Stars Come out for Chicago Film Critics Awards

By Gire, Dann | Daily Herald (Arlington Heights, IL), March 15, 1996 | Go to article overview

Stars Come out for Chicago Film Critics Awards


Gire, Dann, Daily Herald (Arlington Heights, IL)


Byline: Dann Gire Daily Herald Film Critic

Some notes from the 8th Annual Chicago Film Critics Awards (otherwise called the Chicago Flames), which local stars handed out before a sold-out crowd Monday night at the Park West.

- Nine out of the 12 winners accepted awards in person, the highest number of personal appearances in the brief but colorful history of the awards.

- Rumors abounded that Keanu Reeves, in town on a film project, sneaked into the Park West and watched the show in the audience. Sorry. Nobody can confirm this happened.

- Italian actress Maria Grazia Cucinotta, who accepted the Chicago Flame Award for "Il Postino" as best foreign language film, spent four straight days in an intensive English training session so she could deliver her acceptance address without an interpreter.

- The most amazing moment of the night occurred when Oliver Stone, the razor-bladed creator of such fiercely original works such as "Platoon" and "JFK," came up to the podium to accept his award as best director of "Nixon."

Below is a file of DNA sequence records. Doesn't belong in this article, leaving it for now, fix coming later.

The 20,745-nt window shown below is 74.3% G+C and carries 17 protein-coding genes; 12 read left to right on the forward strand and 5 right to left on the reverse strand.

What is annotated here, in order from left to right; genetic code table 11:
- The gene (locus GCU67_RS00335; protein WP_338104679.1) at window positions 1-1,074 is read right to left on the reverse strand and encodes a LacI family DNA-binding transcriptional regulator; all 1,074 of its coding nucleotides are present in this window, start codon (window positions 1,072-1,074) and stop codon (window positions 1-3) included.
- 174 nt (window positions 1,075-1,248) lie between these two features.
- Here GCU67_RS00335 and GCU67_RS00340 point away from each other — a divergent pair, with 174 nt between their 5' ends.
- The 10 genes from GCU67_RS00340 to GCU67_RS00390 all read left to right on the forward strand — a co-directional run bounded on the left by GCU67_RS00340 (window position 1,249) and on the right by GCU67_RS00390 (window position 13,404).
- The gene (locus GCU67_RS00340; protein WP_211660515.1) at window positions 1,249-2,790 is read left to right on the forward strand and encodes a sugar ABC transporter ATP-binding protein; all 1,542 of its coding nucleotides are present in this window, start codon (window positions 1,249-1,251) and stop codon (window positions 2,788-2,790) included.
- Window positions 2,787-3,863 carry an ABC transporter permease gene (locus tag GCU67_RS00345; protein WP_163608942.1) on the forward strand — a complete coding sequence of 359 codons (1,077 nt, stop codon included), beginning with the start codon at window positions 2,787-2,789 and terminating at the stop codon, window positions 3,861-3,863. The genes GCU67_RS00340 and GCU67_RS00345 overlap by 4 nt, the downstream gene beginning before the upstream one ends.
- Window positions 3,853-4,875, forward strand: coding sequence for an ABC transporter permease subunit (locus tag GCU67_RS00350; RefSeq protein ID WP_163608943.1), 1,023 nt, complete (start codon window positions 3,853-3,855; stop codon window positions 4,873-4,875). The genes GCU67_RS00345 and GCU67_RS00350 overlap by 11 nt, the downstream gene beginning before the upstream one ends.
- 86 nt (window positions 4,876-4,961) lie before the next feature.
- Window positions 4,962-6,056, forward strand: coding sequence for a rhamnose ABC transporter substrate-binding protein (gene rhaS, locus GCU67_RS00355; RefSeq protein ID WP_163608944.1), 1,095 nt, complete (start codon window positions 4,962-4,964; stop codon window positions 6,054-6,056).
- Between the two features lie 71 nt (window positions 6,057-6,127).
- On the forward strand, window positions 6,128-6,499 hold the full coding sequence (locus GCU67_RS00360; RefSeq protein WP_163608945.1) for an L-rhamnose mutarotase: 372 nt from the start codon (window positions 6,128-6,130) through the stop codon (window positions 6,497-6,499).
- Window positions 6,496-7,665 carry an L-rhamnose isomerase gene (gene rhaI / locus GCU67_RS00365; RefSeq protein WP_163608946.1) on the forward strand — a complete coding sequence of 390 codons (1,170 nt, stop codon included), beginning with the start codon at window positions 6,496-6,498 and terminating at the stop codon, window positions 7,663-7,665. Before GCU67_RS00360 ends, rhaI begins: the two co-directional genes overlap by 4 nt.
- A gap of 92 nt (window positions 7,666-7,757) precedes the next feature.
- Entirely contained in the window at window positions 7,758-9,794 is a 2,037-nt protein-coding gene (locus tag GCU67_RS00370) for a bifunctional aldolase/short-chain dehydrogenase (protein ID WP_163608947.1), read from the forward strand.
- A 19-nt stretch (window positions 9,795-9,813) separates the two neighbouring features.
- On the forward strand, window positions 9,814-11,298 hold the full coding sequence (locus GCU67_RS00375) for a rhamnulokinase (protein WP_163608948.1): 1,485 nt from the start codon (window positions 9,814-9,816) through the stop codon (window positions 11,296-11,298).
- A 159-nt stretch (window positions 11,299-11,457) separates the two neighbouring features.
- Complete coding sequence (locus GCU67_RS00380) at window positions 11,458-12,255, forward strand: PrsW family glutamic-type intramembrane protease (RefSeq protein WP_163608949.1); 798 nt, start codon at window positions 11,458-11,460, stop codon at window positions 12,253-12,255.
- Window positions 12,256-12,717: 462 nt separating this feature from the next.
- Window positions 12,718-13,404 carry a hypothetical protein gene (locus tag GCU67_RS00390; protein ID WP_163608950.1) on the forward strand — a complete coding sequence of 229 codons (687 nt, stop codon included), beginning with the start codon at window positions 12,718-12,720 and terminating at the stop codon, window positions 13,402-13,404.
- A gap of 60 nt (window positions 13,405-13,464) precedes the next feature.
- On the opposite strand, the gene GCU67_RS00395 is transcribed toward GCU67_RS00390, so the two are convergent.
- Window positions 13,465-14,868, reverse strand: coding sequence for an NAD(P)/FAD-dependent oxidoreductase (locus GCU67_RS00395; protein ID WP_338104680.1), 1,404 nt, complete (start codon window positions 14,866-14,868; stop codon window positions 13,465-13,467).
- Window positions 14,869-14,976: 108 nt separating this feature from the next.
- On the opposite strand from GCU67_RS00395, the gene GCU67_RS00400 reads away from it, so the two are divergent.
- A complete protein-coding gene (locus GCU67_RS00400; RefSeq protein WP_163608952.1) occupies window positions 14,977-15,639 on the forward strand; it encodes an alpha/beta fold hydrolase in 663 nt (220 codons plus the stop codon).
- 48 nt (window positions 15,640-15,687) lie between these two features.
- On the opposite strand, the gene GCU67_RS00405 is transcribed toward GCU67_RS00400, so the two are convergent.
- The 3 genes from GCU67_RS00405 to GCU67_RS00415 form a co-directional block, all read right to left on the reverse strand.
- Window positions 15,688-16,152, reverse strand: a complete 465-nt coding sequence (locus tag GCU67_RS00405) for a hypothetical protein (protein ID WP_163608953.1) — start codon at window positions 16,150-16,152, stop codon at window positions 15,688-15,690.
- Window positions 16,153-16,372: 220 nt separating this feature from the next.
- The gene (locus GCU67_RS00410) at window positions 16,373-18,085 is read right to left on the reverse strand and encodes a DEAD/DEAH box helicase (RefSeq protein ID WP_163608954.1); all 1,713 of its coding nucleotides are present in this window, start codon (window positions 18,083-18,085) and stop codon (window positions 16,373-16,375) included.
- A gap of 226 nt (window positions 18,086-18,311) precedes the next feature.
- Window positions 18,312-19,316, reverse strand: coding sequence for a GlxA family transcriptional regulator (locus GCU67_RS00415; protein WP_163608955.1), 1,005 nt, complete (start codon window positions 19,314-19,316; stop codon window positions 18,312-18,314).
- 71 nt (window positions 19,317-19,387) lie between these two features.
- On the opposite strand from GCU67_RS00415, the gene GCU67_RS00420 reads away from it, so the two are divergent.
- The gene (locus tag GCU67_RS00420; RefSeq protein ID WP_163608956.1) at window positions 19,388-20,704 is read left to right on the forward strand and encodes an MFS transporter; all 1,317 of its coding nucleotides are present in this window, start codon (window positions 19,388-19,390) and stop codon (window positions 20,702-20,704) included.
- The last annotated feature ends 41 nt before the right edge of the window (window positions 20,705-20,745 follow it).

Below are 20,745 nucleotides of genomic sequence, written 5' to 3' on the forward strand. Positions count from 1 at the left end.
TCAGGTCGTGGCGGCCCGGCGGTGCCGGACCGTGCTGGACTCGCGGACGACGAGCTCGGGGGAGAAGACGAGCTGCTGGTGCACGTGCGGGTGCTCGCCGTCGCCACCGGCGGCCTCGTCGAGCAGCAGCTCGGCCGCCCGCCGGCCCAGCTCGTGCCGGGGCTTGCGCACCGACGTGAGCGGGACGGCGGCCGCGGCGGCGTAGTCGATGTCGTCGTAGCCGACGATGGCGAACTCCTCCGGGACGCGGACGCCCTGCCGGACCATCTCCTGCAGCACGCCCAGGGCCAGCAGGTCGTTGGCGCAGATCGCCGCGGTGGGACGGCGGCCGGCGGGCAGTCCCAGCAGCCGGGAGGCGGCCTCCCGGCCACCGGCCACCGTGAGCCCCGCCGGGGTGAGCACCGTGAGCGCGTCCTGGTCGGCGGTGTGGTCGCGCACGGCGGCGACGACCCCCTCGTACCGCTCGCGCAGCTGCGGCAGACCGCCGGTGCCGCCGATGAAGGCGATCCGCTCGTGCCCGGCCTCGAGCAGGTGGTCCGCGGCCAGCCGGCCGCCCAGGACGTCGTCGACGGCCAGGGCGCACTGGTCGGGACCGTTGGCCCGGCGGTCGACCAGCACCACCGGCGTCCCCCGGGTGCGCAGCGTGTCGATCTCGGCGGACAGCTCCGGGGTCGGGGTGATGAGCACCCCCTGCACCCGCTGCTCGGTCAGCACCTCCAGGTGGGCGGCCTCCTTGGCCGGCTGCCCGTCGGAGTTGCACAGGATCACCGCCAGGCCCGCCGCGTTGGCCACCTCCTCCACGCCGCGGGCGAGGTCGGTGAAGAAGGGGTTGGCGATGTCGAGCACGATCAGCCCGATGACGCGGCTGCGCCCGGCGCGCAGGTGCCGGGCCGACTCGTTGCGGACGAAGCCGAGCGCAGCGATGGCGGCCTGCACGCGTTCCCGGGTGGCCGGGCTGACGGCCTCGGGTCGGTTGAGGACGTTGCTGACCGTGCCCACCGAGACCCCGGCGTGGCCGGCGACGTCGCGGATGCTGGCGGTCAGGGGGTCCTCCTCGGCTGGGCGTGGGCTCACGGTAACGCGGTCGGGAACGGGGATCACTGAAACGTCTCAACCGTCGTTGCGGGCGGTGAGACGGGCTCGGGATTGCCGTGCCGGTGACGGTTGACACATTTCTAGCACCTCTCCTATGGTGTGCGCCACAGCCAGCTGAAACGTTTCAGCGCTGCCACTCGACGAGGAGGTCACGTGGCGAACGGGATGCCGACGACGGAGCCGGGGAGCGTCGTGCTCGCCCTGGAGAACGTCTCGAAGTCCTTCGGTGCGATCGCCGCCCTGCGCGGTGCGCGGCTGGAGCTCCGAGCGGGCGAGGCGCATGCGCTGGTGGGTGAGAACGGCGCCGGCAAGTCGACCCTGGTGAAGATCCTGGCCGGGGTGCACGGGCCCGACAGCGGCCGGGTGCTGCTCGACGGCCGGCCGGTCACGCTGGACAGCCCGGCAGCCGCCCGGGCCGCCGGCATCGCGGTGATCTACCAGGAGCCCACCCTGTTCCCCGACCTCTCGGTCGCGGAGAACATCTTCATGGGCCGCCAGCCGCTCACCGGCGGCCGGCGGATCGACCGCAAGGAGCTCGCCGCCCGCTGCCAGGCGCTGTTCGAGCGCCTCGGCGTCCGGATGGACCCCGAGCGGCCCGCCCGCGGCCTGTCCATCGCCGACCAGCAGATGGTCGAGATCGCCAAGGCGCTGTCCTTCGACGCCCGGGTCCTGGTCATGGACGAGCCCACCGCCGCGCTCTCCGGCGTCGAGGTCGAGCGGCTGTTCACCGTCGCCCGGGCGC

"I've never gotten a critics award - ever," Stone said, "and neither have any of the actors and crew who have worked with me for, what, the past 20 years."

Stone received his award from Sun-Times film critic Roger Ebert, who has been a staunch supporter of Stone's for many years.

- Composer and singer Randy Newman accepted the best original score award for his work on "Toy Story." He said putting the orchestra through its paces on a film score is a breeze compared with actually writing the music, something he compared with "pipe-laying."

Newman also said he'd better thank the company that made the movie, Walt Disney, "or they'll buy me and dispose of me."

- Gary Sinise, star of "Forrest Gump" and Chicago's best picture award recipient "Apollo 13," became the sentimental showpiece of the night. …

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